The standards used to determine suitability shall be the same standards set forth in the regulations for the licensing of foster family homes.
Welfare & Institutions Code § 309(d)
If the county welfare department has not reached out or is not appropriately considering a relative or NREFM for placement, the relative or NREFM may use the Relative Information Form (Form JV-285) to let the court know that relative or NREFM is interested in placement. For more information on the Relative Information Form (Form JV-285) please scroll down this webpage.
A relative or non-relative extended family member (NREFM) who seeks assessment and approval to provide care to a dependent minor or nonminor dependent and who experiences an adverse decision (aka “denial”) must be provided with a state hearing. (See All County Letter ACL 12-71 (pdf))
A state hearing shall be available to those relatives or NREFMs, for whom the county child welfare agency has determined the following:
- The relative or NREFM did not meet the qualifications to be a caregiver;
- The relative, NREFM resident adult(s) or adult(s) with significant contacts to children was not approved under this state’s Community Care Licensing laws, and;
- The relative’s or NREFM’s home does not meet health and safety requirements, or
- The relative or NREFM did not complete required orientation and/or training. (For more information, including calendaring, scheduling and confidentiality issues see All County Letter ACT 13-27 (pdf))
County agencies are required to use the Notice of Action-Denial of Home Assessment/Approval (NA 1271) form to provide notice of denial and the right to a state hearing to relatives and NREFMs:
- To complete the NA 1271 Form, leave the fillable areas on page one of the form to be completed by the agency worker. The form is then mailed to the denied applicant, who completes page two and returns it to the CDSS State Hearings Division as indicated on the form.
- A copy of the NA 1271 form can also be downloaded in English, Spanish and additional languages at this link: http://www.cdss.ca.gov/cdssweb/FormsandPu_274.htm. The fillable areas on the forms have limited space to enter text, so be mindful not to enter too much text and disrupt formatting on the second page. If more room is needed, please use an additional page and attach to the Notice.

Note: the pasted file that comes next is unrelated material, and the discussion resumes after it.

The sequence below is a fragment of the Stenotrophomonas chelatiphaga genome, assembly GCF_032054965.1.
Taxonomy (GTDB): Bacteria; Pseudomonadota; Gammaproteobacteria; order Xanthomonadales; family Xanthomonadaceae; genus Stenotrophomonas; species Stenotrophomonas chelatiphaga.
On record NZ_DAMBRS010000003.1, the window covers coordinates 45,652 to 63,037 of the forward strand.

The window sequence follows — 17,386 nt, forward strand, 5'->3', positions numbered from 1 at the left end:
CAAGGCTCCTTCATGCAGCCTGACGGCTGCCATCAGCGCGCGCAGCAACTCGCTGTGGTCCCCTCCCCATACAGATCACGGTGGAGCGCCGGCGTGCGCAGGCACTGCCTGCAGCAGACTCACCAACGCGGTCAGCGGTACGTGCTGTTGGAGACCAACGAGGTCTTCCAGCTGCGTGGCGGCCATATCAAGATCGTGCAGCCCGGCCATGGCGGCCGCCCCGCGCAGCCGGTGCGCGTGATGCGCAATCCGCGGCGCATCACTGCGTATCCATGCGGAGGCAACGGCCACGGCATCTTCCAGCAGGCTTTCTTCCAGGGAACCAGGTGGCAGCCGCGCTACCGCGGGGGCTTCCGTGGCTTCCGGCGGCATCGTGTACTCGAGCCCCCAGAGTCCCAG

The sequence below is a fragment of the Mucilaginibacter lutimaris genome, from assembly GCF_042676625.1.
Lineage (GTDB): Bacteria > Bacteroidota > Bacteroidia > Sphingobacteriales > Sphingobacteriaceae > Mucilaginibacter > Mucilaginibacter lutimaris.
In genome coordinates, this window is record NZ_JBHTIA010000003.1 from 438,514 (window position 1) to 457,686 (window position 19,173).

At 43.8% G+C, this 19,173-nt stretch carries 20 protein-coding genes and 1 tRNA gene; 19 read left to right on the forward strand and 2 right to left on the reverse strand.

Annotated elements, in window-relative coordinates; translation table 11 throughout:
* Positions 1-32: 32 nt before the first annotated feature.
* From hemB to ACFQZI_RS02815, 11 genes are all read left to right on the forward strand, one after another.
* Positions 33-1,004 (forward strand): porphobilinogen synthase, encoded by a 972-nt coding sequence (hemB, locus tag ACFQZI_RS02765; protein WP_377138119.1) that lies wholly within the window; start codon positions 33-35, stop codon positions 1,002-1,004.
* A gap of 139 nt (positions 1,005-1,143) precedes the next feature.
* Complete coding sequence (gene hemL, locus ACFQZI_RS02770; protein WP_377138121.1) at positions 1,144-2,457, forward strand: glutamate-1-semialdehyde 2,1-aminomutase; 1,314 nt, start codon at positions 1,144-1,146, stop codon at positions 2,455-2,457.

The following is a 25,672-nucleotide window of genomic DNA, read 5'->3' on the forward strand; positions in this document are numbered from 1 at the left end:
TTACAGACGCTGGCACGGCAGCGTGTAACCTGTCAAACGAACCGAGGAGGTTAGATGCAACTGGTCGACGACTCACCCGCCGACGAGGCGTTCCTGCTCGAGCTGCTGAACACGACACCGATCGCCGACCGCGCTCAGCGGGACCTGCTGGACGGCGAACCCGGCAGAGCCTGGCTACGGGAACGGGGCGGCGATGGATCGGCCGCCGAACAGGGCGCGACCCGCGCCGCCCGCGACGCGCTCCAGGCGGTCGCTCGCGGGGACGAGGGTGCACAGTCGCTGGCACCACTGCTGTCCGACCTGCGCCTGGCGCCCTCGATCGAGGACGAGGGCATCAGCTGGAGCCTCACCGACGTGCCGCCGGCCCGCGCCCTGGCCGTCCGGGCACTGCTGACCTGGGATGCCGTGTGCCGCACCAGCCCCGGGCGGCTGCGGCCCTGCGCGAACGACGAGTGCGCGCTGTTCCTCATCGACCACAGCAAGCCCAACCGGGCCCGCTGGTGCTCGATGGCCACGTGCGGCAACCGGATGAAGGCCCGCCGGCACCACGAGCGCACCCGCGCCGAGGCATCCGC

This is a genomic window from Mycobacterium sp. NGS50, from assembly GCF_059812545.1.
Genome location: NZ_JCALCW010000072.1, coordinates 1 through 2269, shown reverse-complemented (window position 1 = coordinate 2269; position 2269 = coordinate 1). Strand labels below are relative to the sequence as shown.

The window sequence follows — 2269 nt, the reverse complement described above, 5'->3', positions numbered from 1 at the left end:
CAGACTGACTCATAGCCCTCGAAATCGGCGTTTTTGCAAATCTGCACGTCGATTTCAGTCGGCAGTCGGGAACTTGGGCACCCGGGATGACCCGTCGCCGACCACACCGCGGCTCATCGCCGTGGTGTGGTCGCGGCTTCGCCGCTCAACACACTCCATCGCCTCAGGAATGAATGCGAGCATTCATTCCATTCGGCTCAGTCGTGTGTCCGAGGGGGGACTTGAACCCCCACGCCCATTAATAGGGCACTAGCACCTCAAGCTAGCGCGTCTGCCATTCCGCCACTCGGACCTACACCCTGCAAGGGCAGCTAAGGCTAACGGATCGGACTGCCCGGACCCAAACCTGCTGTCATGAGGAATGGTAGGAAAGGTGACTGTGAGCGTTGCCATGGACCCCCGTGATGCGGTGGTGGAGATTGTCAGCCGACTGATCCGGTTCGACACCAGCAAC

- Please note that the right to a state hearing does not apply to placement decisions. An approved relative or NREFM who is denied placement is afforded a grievance review hearing. See Advokids Grievance Review page.
- For questions about the state hearing process, please call the CDSS State Hearings Division at (916) 657-3550.
- For questions about these ACLs or the new NA 1271 form, please call the Kinship Care Policy and Support Unit at (916) 651-7465.
The Juvenile Court must control all juvenile dependency proceedings by quickly and effectively ascertaining the jurisdictional facts and all information relevant to the present condition and welfare of the child.
The court may permit relatives of the child to:
- Be present at the hearing
- Address the court
Relatives of the Child Have the Right to Submit Information About the Child to the Court At Any Time.
The Relative Information Form (Form JV-285) (or Información del pariente, JV-285S) is a simple form that helps relatives and NREFMs organize detailed information about the child and communicate with the court. As NREFM or relative, you know about the child's current circumstances and needs, and should provide any information or concerns you may have to the juvenile court. The goal is to enable the judge to make informed decisions about the child and reach the best outcome regarding the disposition of the child. The form can include information about your relationship with the child, the child’s education or medical needs, and any other information that might be helpful to the court. The JV-285 form may be submitted at any time during the court process. See our Juvenile Court Process page.
When completing the Relative Information Form (Form JV-285), be sure to be factual, provide specific information, and remain child-centered, positive and kind. You may also want to:
- Attach a photo so the judge can put a beautiful, smiling face to a name and file number.
- Share any concerns or individual needs the child may have.
- If possible, attach letters from doctors, teachers, or other professionals to support your concerns. If you have attachments, be sure to check the box on item 12, indicate the total number of pages attached, and include the date and the case number. Label each attachment page “Attachment to JV-285, Date, Case Number.”
- Submit the original JV-285 with 8 copies of the form (each form should have a photo on it) to the Juvenile Court Clerk’s Office at least five calendar days before the hearing (or seven days if filing by mail). The County Clerk will then distribute, or "serve" your JV-285 to all of the relevant people involved in the case. California Rules of Court § 5.534 Some clerk offices will copy the JV-285 for you, but we recommend coming prepared with all 8 copies just in case.
- Be sure to keep one copy stamped "filed" by the Clerk, for your records.
When you file your JV-285, you are also developing a relationship with your juvenile court judge and all other parties involved with the case. Your JV-285 will become a part of the court file and will reflect your dedication and commitment to the child.